Every artist has a unique style and narrative and embeds personal symbols in his or her work. The exhibit currently on display at the U.S. District Courthouse in Greenbelt, Maryland, and curated by University of Maryland University College (UMUC) Arts Program Director Eric Key serves as testimonial.
Convergence: Narratives and Symbols, featuring the works of Bill Harris, Maria-Lana Queen and Sargent-Thamm, calls particular attention to the diverse interests and creative talents of artists.
Harris merges his printmaking skills with woodworking to create forms that make social and political statements about people, ideas and events.
Former runway model Maria-Lana Queen invokes powerful imagery that suggests a zest for life, her experiences as a twin, and a great personal loss.
Both Pat Sargent and Erwin Thamm have ties to the military. They work as a printmaking team to explore the printmaking process and the emphasis on collaboration as a means to unite artists, communities and audiences.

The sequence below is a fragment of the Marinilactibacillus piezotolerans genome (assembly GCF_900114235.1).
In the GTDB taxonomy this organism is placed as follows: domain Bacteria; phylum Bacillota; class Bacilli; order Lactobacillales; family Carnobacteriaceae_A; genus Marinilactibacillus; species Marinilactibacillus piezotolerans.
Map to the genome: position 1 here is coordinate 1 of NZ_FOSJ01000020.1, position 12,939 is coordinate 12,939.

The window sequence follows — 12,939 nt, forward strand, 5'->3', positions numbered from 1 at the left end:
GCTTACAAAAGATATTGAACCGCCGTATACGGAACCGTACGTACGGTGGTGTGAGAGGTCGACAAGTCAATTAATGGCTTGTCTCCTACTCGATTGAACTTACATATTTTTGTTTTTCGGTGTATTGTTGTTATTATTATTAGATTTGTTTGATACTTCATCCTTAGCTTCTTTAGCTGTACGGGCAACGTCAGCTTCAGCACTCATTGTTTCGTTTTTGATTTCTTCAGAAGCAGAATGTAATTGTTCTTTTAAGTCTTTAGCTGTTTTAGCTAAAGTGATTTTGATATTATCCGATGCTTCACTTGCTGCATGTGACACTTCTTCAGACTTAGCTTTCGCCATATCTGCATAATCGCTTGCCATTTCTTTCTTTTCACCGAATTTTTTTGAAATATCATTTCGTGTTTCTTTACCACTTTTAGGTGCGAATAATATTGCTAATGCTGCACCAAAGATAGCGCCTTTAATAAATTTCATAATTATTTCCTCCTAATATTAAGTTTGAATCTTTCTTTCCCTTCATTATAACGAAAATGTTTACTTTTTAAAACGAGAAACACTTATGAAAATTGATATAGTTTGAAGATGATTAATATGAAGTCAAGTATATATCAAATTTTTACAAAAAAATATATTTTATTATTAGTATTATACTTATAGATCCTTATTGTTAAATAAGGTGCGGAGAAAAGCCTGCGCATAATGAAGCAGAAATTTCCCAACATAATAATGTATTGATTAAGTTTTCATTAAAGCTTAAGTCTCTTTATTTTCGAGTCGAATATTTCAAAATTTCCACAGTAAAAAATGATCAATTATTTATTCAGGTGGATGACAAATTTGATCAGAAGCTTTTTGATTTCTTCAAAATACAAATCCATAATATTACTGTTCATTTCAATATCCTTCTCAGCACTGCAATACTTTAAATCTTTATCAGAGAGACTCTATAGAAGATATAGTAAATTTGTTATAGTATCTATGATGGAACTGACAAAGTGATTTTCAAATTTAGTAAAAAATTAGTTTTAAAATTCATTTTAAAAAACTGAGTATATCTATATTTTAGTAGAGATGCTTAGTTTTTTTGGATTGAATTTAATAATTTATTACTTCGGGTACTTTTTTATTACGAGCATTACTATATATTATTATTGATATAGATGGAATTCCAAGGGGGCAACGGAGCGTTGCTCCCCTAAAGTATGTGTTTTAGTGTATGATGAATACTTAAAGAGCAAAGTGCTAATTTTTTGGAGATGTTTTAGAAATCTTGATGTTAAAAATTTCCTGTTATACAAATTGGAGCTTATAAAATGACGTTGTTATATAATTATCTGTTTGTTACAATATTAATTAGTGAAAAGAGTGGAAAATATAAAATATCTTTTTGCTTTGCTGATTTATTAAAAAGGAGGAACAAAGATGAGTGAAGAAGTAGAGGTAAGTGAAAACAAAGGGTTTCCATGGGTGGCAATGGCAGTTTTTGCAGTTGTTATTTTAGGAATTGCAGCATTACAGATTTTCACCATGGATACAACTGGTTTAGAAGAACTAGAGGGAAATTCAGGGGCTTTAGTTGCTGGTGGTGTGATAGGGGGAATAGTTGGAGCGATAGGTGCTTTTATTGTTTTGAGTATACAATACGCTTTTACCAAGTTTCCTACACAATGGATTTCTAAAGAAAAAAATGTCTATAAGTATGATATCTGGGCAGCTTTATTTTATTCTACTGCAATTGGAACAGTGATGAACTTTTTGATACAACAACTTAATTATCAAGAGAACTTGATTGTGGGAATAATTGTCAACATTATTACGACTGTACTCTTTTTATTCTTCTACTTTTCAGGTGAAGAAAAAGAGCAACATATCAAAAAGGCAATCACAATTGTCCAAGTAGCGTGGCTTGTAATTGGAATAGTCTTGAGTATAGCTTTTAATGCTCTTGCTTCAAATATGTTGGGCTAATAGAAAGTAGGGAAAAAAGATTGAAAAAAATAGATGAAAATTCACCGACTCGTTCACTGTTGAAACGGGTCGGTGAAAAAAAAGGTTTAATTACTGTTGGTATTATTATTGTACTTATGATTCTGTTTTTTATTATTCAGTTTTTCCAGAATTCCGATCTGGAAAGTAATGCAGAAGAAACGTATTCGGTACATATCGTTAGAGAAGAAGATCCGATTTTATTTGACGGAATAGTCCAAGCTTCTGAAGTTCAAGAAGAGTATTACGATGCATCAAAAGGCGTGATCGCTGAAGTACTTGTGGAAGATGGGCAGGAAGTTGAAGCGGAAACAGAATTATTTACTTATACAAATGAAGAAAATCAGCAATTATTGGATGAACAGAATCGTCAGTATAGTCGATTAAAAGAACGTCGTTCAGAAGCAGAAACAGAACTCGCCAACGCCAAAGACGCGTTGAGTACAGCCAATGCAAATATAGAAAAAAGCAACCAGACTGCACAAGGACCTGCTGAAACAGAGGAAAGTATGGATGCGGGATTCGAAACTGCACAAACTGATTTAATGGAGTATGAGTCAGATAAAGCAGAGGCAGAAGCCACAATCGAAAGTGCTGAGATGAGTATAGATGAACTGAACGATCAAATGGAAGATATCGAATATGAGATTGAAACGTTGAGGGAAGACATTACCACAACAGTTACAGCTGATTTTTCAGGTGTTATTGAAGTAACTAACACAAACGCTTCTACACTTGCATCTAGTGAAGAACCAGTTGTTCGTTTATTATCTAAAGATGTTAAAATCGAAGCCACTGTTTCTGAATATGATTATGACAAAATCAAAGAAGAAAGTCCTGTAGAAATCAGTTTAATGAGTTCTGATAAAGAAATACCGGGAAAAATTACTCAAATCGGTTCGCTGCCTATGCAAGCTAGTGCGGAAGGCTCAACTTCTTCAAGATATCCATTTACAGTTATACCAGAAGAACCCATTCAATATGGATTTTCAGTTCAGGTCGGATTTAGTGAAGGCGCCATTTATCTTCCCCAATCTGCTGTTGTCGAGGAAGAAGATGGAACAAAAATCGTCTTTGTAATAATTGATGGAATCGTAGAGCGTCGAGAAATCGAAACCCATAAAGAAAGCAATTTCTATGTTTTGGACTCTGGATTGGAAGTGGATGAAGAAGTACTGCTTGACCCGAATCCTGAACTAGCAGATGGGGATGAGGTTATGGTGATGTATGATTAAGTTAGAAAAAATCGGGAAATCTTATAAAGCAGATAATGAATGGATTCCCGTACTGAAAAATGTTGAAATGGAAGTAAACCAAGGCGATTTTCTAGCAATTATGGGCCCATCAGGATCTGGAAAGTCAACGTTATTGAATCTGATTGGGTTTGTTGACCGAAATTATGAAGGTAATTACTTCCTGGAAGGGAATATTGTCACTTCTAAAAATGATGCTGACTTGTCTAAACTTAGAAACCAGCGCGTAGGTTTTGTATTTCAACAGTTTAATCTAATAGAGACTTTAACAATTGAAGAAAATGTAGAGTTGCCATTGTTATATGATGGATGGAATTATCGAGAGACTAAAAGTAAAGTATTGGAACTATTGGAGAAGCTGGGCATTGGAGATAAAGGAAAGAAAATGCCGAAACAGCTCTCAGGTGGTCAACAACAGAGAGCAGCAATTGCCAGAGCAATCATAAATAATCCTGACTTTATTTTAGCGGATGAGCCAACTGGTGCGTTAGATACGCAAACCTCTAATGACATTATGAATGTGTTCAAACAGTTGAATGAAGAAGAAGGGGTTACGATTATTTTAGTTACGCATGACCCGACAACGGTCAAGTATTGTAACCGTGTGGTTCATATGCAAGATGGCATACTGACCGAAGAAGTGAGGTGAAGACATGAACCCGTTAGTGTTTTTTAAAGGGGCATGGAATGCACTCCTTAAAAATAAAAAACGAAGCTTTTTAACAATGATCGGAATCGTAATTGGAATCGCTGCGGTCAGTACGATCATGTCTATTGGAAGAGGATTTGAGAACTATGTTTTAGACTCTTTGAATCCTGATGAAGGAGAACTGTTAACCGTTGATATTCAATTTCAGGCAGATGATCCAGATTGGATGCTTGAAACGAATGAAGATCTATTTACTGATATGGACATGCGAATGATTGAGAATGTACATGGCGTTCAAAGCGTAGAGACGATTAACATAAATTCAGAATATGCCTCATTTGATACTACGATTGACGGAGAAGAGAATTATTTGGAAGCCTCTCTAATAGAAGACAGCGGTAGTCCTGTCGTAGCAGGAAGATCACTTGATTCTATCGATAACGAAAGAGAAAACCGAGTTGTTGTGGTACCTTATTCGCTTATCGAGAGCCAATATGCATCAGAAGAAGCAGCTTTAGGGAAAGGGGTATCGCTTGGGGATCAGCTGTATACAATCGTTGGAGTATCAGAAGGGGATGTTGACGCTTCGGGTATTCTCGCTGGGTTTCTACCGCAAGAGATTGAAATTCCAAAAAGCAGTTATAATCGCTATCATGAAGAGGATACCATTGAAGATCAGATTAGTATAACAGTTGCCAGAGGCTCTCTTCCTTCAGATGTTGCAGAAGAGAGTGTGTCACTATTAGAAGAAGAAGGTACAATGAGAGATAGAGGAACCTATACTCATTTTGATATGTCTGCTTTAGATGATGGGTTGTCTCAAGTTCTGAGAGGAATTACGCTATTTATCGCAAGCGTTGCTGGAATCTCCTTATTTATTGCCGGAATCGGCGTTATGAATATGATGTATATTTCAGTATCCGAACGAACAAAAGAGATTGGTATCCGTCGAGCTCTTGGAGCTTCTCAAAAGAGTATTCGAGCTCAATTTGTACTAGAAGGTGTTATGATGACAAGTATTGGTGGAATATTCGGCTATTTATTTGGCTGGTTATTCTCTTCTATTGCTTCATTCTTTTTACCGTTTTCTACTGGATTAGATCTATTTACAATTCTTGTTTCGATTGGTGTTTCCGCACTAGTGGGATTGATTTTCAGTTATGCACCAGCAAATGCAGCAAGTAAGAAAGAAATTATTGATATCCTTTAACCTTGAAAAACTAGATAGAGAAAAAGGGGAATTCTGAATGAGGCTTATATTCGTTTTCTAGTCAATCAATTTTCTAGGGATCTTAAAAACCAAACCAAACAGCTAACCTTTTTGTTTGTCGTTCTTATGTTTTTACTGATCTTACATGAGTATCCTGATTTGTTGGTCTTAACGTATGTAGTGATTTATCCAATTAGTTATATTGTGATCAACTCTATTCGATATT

The exhibit brings together these diverse artists, each working in a different medium to create works laden with symbolism to relay their personal artistic expression.
Convergence: Narratives and Symbols
When: Through July 22, 2016
Hours: Monday–Friday, 9 a.m.–5 p.m.
U.S. District Courthouse
6500 Cherrywood Lane
About Art at the Courthouse: Since its inception in 1996, the Art at the U. S. District Courthouse program has contributed greatly to our region’s cultural environment.
The original purpose of the program was to feature works by Maryland artists, but over the years it has expanded to include international art. With exhibits in quilting, photography, sculpture, and painting, the program continues to call attention to the creative diversity of local artists and the importance of their contributions to society.